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Investors are bullish, but there's still cause to be 'nervous,' trader says

Investors are bullish on the market, but there are still reasons to be concerned, one trader told CNBC on Monday.

"In general, if you look at the sentiment out there, it's pretty bullish," Ian Winer, director of equity trading at Wedbush Securities, said on "Closing Bell." "All of a sudden it just feels to me like everybody's playing the same game, you've got the same five names taking on a bigger and bigger percentage of the market every single day, and I'm a little nervous."

The U.S. stock market closed higher as President Donald Trump continued traveling in the Middle East, stopping in Israel on Monday.

When asked if Trump's closer ties to Saudi Arabia in the form of a nearly $110 billion arms deal was bullish for the market, one trader said that it was certainly a factor.

"Earnings expectations are going up," said John Manley, chief equity strategist at Wells Fargo Funds Management. "Mr. Trump arrived at the same time that better earnings did so I'm not sure that he's to be credited for that."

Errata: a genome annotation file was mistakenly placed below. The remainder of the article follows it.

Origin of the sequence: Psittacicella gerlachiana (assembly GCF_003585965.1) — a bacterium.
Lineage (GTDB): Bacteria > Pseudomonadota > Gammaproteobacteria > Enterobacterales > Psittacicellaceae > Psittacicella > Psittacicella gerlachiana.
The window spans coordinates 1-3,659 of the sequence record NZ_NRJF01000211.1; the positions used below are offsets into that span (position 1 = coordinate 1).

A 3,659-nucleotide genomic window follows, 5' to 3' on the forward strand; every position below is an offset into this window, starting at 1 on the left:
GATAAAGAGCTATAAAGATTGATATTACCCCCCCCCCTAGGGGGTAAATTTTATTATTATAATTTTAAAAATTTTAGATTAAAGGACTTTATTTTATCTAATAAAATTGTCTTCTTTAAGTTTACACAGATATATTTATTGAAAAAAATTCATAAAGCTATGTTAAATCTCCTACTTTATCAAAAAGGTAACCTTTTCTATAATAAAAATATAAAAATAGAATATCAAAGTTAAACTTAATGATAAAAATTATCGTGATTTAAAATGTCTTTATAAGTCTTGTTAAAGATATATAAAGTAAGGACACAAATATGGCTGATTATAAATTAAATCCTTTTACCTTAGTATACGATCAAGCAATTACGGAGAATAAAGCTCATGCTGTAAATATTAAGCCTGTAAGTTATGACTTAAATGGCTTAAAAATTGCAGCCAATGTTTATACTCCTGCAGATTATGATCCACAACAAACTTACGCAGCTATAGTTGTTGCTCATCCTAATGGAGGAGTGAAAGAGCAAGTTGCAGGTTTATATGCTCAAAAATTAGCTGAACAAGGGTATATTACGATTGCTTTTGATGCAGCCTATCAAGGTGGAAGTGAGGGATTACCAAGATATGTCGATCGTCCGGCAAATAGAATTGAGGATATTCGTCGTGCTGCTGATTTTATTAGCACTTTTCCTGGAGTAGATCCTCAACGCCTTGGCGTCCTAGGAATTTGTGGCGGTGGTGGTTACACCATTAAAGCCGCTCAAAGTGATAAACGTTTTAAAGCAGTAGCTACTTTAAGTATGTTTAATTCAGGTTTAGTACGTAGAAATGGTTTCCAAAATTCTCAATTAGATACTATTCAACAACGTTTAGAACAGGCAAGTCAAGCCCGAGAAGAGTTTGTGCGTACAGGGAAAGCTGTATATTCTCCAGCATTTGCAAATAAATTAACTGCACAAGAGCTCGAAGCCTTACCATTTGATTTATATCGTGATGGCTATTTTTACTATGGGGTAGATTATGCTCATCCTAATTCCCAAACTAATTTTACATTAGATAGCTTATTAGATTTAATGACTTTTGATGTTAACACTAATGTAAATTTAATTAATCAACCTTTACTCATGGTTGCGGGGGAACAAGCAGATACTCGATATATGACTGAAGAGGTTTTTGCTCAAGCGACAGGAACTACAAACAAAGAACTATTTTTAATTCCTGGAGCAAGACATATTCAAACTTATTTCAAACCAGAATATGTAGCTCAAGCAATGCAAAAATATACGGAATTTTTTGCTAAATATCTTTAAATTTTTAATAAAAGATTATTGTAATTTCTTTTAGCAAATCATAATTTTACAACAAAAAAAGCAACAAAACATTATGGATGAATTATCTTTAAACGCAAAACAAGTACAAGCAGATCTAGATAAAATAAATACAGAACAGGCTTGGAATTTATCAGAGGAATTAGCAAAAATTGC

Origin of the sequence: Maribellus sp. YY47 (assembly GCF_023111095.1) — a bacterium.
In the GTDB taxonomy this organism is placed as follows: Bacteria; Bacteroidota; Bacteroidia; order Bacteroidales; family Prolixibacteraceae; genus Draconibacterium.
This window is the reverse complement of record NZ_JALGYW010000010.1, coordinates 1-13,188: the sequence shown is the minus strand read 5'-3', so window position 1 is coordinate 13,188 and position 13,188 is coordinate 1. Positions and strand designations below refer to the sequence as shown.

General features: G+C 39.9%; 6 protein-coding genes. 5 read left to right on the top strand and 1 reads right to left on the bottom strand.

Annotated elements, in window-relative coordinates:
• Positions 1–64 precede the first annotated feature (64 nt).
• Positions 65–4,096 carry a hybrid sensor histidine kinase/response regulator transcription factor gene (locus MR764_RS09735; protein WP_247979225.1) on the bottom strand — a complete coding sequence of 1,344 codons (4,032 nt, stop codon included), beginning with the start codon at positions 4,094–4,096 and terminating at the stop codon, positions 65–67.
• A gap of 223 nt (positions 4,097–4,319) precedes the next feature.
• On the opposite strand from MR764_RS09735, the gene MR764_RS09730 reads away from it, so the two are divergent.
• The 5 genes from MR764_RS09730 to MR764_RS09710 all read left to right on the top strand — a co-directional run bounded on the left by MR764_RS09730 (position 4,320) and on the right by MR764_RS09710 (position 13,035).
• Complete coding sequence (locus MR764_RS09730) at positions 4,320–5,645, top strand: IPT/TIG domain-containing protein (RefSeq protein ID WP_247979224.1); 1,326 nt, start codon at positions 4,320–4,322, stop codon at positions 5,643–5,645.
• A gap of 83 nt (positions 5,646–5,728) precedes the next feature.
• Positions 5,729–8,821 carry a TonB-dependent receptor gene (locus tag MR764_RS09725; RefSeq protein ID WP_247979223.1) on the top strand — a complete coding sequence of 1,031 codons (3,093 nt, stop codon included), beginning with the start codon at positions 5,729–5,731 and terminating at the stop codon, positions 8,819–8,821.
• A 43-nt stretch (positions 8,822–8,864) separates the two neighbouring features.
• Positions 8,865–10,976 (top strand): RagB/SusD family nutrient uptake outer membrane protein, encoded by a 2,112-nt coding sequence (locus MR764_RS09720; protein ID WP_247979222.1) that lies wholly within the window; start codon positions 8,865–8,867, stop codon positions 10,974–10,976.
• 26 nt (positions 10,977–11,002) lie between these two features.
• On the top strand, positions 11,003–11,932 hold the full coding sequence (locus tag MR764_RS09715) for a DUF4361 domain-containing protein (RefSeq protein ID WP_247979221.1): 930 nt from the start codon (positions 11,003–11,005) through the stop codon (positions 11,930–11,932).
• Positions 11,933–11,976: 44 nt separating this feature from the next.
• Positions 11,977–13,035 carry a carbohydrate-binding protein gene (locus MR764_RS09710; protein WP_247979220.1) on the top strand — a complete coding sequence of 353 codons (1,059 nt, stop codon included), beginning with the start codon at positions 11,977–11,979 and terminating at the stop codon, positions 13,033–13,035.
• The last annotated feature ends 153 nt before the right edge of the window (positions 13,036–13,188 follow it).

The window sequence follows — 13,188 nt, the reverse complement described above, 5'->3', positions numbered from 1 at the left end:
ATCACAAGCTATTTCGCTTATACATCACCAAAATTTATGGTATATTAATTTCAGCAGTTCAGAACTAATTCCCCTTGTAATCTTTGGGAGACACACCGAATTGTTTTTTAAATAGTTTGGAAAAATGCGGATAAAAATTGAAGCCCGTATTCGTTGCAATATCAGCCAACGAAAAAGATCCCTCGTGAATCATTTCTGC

"Whenever President Trump says something and it comes across as being pro-business, that can't hurt," Manley added.

Defense stocks rose on Monday, with the iShares U.S. Aerospace & Defense ETF (ITA) closing nearly 1 percent higher.

However, Winer said he was a little nervous, noting that a few alarming headlines, like those about FBI Director James Comey's firing, could change sentiment.

"This momentum could reverse course real quickly, and you could see a nice dip in the S&P," he said.

The S&P 500 rose 0.5 percent, with information technology leading advancers, while the Nasdaq gained 0.82 percent.

The Dow Jones industrial average advanced about 90 points, with Boeing and 3M contributing the most gains.

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